Lawyers for the family of slain teenager Trayvon Martin have requested that the US Justice Department review why a Florida state prosecutor apparently rebuffed a police investigator who wanted to arrest the man who shot Trayvon.
The request Monday is the latest twist in a case that has sparked nationwide outcries about the judicial system.
To many Americans, the failure to arrest George Zimmerman, the neighborhood watch captain who became suspicious of Trayvon as the black teenager walked home from buying candy, makes the case an example of racial injustice.
An alleged altercation between the two men on the night of Feb. 26 ended with Mr. Zimmerman pulling the trigger on a handgun he carried and in Trayvon's death. According to news reports, including one by The Miami Herald, police investigators requested an arrest warrant from the state attorney's office, but state prosecutors chose to wait for further review of the case.
According to a CNN news report, the initial police report from the incident listed alleged offenses as "homicide/negligent" and "manslaughter/unnecessary killing to prevent unlawful act."
The public got one new nugget of information over the weekend, as audio experts weighed in on a controversy that has lingered since the tragic events of Feb. 26: Whose voice is heard calling for help in a recorded 911 call from the scene?
Trayvon's family, among others, has said it was the 17-year-old calling out. Zimmerman has said he was screaming for help during the struggle, as he sought to defend himself after Trayvon turned on him.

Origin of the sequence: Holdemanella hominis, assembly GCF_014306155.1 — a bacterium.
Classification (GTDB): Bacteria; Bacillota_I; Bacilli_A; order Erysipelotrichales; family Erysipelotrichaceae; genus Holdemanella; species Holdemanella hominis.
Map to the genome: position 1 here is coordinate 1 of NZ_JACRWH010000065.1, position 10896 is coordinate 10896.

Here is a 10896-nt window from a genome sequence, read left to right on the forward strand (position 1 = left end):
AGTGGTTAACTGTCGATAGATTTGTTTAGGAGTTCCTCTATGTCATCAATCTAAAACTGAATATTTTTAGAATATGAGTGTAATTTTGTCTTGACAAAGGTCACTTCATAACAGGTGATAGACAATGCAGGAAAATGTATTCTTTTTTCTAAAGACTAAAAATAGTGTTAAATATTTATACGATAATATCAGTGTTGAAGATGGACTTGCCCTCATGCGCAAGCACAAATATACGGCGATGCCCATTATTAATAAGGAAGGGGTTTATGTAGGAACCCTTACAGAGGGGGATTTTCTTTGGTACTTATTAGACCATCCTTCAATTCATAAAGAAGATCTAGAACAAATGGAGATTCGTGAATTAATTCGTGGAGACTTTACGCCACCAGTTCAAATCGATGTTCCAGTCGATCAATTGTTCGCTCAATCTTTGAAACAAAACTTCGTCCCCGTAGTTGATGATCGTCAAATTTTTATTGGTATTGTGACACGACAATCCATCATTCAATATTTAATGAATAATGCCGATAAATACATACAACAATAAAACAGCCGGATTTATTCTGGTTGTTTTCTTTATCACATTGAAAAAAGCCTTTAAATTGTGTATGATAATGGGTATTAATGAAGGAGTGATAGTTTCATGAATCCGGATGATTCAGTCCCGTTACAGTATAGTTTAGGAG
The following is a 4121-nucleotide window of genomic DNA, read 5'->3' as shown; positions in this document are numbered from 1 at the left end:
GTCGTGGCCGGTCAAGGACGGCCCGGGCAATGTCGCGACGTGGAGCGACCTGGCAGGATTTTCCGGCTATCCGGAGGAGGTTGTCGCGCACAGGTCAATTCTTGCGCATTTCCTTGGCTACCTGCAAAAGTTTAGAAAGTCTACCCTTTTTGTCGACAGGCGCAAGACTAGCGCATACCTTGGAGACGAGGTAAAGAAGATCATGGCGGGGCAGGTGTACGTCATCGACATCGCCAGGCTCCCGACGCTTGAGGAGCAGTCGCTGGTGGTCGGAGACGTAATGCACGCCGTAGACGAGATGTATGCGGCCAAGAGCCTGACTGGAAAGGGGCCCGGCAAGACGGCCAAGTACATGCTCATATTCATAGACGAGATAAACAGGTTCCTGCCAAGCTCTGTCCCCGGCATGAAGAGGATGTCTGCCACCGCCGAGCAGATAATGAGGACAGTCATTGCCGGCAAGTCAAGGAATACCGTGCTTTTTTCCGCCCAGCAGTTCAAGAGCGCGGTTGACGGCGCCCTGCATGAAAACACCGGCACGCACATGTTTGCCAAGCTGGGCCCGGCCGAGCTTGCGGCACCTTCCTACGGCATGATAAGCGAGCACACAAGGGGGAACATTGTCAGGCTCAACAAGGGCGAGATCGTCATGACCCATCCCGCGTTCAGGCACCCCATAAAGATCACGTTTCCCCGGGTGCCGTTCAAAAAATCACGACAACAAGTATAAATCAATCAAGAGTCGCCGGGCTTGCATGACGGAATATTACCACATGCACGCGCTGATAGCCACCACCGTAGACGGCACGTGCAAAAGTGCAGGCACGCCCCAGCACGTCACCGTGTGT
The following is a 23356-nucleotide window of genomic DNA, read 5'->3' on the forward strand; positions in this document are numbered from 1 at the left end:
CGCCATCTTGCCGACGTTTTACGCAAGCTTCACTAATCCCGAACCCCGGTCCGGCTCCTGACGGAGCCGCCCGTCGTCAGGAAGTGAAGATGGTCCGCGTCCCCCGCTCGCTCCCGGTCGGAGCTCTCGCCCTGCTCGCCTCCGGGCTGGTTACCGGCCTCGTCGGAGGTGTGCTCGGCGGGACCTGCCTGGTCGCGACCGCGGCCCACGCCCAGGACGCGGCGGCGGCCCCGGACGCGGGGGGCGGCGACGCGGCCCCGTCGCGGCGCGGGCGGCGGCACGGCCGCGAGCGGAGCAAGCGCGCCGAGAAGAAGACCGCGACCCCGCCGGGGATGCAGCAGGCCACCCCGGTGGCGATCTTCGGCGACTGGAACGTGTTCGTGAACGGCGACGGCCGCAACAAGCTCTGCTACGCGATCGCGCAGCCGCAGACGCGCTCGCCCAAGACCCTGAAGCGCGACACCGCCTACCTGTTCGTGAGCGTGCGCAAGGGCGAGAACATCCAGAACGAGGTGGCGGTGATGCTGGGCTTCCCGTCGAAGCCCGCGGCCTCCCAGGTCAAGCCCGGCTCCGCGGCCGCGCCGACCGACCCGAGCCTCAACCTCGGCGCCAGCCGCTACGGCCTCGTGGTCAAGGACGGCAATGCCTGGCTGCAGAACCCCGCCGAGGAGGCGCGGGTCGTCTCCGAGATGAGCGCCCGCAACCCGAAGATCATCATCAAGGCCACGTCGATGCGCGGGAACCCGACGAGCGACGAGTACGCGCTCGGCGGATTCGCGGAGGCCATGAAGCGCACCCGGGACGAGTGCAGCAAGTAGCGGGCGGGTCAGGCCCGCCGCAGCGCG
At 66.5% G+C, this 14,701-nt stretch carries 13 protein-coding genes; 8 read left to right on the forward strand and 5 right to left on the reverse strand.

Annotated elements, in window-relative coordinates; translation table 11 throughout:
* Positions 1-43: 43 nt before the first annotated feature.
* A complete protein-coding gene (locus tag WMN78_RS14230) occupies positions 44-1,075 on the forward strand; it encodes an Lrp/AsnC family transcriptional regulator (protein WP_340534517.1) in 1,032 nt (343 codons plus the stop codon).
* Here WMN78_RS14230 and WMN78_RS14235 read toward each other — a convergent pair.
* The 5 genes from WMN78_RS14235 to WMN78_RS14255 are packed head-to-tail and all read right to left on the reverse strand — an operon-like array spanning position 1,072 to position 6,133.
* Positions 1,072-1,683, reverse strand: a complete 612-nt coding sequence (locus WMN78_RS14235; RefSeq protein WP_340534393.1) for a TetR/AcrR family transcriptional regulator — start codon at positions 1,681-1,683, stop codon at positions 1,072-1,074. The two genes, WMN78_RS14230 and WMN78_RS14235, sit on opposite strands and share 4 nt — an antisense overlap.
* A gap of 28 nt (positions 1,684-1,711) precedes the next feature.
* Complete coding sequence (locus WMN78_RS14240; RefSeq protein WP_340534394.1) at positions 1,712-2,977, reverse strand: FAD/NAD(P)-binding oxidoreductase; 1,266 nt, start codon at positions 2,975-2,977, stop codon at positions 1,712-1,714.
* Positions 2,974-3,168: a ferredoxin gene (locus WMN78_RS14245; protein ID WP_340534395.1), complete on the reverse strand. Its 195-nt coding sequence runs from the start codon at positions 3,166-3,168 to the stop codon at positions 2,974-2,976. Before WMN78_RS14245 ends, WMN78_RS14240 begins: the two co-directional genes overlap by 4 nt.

The Orlando Sentinel quoted two audio experts saying it is very unlikely that the voice on the recording is Zimmerman's.
After authorities' initial decision not to arrest Zimmerman, the Trayvon Martin case has blended public comment – from pundits and protesters – with a long wait for investigations to run their course.
On Sunday, civil rights leaders were joined by Trayvon's parents (who are divorced) and thousands of local residents in a Miami protest to call for Zimmerman's arrest.
News reports in recent weeks have agreed on many details in the case.
Zimmerman had organized a neighborhood watch in his community following a series of burglaries. The 28-year-old also had called police frequently to report suspicious behavior. He called police on Feb. 26 to report a black male walking through the rain behind townhouses in the complex.
Trayvon was on his way from a convenience store back to the house where he was staying with his father, his father's girlfriend, and her son.
When Trayvon noticed that he was being followed by someone in a car, he started moving faster. Zimmerman started following Trayvon on foot, against the advice that police gave him over the phone.
What's in dispute is what happened next: Who became confrontational first, and did Trayvon gave Zimmerman cause to feel physically threatened? Before police arrived on the scene, Zimmerman had shot Trayvon as some nearby residents, witnessing the two men scuffling, were calling 911.
Benjamin Crump, an attorney for the Martin family, has said that a pivotal piece of evidence comes from another phone call – one that Trayvon was having with a girlfriend that included the start of the altercation. Mr. Crump said the girl heard Trayvon say, "Oh, he's right behind me again," and "Why are you following me?"
Trayvon's family has said he was not a confrontational child, and that some discipline problems he had at school didn't involve violence.
Zimmerman's account to police, that Trayvon assaulted him, has thrust a fairly recent Florida law called "Stand your ground" into the public spotlight. The law is designed to provide legal shelter for people who use firearms in self-defense. Legal experts are debating whether the law should apply in a case such as this, since Zimmerman for at least part of the time was chasing Trayvon on foot.